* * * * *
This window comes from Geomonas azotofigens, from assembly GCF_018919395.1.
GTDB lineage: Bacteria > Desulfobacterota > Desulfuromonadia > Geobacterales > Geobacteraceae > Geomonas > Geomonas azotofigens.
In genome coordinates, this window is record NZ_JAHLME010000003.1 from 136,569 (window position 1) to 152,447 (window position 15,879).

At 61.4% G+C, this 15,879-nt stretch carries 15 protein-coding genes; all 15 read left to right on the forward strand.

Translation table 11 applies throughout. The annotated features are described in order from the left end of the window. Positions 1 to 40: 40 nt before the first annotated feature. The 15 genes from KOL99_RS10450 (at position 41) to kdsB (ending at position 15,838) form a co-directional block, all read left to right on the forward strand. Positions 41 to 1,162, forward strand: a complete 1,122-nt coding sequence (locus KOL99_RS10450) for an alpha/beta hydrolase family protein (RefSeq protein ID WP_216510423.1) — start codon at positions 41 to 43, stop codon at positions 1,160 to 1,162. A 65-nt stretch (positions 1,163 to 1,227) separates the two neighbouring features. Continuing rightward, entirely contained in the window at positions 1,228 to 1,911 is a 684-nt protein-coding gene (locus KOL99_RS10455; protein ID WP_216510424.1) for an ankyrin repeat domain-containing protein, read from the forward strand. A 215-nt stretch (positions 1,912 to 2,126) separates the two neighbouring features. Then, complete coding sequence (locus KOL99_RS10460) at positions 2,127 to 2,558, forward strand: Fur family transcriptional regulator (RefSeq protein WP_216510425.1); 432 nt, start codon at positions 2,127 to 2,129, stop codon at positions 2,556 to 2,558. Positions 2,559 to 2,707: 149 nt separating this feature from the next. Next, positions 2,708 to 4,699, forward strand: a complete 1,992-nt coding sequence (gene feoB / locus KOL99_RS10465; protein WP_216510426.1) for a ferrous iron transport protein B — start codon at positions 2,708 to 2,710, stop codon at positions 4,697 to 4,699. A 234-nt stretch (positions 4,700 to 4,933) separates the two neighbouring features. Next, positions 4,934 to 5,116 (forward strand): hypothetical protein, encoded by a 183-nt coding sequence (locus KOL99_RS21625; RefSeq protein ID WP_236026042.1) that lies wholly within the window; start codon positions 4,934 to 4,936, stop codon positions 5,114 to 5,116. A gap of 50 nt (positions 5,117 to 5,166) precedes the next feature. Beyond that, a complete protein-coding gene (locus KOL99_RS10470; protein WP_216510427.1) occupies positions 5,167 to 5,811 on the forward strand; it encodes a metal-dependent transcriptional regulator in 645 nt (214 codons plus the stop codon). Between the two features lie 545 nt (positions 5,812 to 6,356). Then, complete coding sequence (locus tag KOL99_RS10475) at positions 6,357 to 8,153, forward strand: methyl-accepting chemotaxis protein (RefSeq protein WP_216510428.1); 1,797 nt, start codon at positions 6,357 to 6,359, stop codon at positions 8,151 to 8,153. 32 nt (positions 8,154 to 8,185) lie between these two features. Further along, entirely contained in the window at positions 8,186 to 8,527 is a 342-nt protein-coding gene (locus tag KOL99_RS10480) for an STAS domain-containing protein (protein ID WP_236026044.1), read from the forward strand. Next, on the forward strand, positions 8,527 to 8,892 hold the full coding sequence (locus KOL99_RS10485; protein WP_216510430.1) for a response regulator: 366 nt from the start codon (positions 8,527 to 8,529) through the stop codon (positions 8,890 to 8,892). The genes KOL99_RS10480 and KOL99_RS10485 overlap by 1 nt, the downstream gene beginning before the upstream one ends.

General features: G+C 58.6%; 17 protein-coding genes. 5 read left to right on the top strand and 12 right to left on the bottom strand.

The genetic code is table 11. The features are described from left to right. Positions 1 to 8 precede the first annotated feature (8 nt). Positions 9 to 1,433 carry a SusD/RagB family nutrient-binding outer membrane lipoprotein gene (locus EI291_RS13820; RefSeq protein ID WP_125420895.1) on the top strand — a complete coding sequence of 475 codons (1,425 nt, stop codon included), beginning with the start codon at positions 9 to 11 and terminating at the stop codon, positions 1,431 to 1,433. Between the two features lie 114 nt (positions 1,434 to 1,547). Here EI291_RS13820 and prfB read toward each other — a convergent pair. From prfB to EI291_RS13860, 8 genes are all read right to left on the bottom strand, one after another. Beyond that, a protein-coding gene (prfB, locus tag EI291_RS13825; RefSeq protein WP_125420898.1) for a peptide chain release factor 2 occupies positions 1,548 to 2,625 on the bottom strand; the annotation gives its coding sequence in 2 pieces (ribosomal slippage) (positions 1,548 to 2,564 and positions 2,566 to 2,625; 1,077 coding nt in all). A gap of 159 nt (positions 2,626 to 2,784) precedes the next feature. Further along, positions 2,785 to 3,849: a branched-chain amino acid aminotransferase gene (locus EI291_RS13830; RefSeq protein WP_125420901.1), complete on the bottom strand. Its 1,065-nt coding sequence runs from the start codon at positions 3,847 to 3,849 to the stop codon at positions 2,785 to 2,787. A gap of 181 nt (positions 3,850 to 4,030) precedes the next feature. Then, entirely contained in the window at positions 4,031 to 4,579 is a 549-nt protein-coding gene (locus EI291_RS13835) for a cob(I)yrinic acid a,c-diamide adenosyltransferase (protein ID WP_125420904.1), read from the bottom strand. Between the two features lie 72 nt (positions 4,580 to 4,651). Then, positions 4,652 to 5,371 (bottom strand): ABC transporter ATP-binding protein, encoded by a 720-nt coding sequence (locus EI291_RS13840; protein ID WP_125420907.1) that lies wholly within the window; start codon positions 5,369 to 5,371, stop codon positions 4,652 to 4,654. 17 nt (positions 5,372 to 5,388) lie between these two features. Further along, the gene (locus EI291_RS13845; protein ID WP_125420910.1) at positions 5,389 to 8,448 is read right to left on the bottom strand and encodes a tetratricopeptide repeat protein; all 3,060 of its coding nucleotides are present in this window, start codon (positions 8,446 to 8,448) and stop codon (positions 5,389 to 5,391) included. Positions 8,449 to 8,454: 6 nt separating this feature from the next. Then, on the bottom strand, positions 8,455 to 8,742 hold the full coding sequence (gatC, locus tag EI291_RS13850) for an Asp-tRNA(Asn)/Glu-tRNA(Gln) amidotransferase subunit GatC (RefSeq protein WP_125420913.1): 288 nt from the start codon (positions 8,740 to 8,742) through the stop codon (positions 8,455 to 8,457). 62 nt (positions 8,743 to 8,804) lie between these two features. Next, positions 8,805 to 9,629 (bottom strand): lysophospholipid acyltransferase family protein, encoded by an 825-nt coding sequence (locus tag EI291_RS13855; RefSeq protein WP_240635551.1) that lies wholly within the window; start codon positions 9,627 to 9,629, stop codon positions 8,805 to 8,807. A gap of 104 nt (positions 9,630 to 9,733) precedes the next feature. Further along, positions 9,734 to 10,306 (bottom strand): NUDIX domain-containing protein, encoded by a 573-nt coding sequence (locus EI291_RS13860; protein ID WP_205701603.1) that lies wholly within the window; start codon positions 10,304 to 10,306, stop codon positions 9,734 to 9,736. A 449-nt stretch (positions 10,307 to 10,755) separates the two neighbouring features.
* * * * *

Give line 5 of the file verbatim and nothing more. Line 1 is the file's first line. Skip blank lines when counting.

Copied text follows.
Translation table 11 applies throughout. The annotated features are described in order from the left end of the window. Positions 1 to 40: 40 nt before the first annotated feature. The 15 genes from KOL99_RS10450 (at position 41) to kdsB (ending at position 15,838) form a co-directional block, all read left to right on the forward strand. Positions 41 to 1,162, forward strand: a complete 1,122-nt coding sequence (locus KOL99_RS10450) for an alpha/beta hydrolase family protein (RefSeq protein ID WP_216510423.1) — start codon at positions 41 to 43, stop codon at positions 1,160 to 1,162. A 65-nt stretch (positions 1,163 to 1,227) separates the two neighbouring features. Continuing rightward, entirely contained in the window at positions 1,228 to 1,911 is a 684-nt protein-coding gene (locus KOL99_RS10455; protein ID WP_216510424.1) for an ankyrin repeat domain-containing protein, read from the forward strand. A 215-nt stretch (positions 1,912 to 2,126) separates the two neighbouring features. Then, complete coding sequence (locus KOL99_RS10460) at positions 2,127 to 2,558, forward strand: Fur family transcriptional regulator (RefSeq protein WP_216510425.1); 432 nt, start codon at positions 2,127 to 2,129, stop codon at positions 2,556 to 2,558. Positions 2,559 to 2,707: 149 nt separating this feature from the next. Next, positions 2,708 to 4,699, forward strand: a complete 1,992-nt coding sequence (gene feoB / locus KOL99_RS10465; protein WP_216510426.1) for a ferrous iron transport protein B — start codon at positions 2,708 to 2,710, stop codon at positions 4,697 to 4,699. A 234-nt stretch (positions 4,700 to 4,933) separates the two neighbouring features. Next, positions 4,934 to 5,116 (forward strand): hypothetical protein, encoded by a 183-nt coding sequence (locus KOL99_RS21625; RefSeq protein ID WP_236026042.1) that lies wholly within the window; start codon positions 4,934 to 4,936, stop codon positions 5,114 to 5,116. A gap of 50 nt (positions 5,117 to 5,166) precedes the next feature. Beyond that, a complete protein-coding gene (locus KOL99_RS10470; protein WP_216510427.1) occupies positions 5,167 to 5,811 on the forward strand; it encodes a metal-dependent transcriptional regulator in 645 nt (214 codons plus the stop codon). Between the two features lie 545 nt (positions 5,812 to 6,356). Then, complete coding sequence (locus tag KOL99_RS10475) at positions 6,357 to 8,153, forward strand: methyl-accepting chemotaxis protein (RefSeq protein WP_216510428.1); 1,797 nt, start codon at positions 6,357 to 6,359, stop codon at positions 8,151 to 8,153. 32 nt (positions 8,154 to 8,185) lie between these two features. Further along, entirely contained in the window at positions 8,186 to 8,527 is a 342-nt protein-coding gene (locus tag KOL99_RS10480) for an STAS domain-containing protein (protein ID WP_236026044.1), read from the forward strand. Next, on the forward strand, positions 8,527 to 8,892 hold the full coding sequence (locus KOL99_RS10485; protein WP_216510430.1) for a response regulator: 366 nt from the start codon (positions 8,527 to 8,529) through the stop codon (positions 8,890 to 8,892). The genes KOL99_RS10480 and KOL99_RS10485 overlap by 1 nt, the downstream gene beginning before the upstream one ends.